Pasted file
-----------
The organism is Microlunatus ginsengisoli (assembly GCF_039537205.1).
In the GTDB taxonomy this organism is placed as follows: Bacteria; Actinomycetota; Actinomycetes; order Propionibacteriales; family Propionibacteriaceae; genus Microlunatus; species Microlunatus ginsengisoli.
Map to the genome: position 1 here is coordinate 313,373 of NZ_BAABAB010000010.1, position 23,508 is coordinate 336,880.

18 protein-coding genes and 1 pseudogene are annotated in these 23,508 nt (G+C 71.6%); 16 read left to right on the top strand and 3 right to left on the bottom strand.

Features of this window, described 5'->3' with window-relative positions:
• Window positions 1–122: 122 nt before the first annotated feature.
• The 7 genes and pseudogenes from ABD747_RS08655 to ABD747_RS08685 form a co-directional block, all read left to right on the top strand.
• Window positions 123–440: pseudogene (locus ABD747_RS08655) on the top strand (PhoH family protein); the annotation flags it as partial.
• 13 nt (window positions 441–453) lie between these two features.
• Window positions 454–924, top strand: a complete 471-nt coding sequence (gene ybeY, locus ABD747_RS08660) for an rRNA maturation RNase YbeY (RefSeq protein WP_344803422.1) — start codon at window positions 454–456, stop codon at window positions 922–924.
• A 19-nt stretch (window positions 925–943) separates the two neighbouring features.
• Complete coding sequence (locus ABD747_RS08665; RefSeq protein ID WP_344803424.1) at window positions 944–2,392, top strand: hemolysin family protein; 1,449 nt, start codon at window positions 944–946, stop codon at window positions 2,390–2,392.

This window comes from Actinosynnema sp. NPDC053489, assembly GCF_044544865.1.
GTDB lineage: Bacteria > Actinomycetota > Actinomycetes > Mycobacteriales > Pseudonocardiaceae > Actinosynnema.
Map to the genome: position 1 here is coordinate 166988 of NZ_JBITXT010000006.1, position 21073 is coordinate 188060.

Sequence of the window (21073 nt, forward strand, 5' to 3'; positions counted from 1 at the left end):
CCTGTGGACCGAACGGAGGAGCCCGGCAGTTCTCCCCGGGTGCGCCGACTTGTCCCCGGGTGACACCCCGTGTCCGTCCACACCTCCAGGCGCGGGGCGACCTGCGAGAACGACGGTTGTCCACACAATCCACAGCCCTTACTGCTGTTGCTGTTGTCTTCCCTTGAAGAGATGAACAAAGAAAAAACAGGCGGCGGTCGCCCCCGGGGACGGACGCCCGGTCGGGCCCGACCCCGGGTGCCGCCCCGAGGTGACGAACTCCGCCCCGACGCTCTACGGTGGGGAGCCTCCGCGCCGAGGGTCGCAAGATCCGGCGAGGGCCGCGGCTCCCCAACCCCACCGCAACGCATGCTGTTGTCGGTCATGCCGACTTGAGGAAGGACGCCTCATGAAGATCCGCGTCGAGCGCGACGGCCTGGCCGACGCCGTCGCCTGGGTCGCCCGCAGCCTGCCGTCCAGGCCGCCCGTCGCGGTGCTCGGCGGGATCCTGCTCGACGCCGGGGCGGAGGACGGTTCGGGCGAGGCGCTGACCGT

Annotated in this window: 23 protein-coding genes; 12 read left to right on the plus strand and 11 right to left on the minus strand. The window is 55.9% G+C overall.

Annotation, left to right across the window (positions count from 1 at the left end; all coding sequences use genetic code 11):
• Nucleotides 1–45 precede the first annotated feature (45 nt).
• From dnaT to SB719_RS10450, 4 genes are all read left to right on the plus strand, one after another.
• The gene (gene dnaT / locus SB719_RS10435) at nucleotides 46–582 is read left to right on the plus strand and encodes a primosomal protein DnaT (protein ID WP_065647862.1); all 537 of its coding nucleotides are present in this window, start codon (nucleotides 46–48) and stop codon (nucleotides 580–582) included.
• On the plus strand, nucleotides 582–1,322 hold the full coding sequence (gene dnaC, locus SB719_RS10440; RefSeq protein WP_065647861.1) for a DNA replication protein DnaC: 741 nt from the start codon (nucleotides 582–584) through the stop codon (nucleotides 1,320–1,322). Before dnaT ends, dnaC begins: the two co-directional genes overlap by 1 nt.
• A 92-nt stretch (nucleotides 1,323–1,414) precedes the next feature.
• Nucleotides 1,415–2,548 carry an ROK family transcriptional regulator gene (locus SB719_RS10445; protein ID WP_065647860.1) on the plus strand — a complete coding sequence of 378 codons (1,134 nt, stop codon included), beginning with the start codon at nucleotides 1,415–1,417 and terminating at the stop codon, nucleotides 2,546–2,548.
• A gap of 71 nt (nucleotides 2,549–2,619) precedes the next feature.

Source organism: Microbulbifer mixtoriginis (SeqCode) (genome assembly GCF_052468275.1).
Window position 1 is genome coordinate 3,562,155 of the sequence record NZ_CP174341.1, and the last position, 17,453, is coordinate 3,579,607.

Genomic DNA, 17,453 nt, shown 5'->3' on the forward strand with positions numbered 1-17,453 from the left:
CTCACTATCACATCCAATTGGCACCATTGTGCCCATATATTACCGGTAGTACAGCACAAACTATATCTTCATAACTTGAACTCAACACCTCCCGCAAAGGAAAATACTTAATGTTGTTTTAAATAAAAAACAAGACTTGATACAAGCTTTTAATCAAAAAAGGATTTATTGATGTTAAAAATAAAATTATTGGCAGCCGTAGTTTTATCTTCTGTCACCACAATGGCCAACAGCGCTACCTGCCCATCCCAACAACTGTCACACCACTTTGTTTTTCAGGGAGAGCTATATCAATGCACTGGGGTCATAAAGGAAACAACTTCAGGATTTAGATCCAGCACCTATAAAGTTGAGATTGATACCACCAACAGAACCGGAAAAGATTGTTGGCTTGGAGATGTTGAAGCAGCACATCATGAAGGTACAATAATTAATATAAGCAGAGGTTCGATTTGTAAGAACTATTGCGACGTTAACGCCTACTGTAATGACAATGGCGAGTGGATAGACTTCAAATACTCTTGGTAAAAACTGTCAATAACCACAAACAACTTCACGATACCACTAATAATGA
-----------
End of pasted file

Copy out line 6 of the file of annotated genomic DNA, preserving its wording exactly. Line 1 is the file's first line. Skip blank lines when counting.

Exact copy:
• Window positions 1–122: 122 nt before the first annotated feature.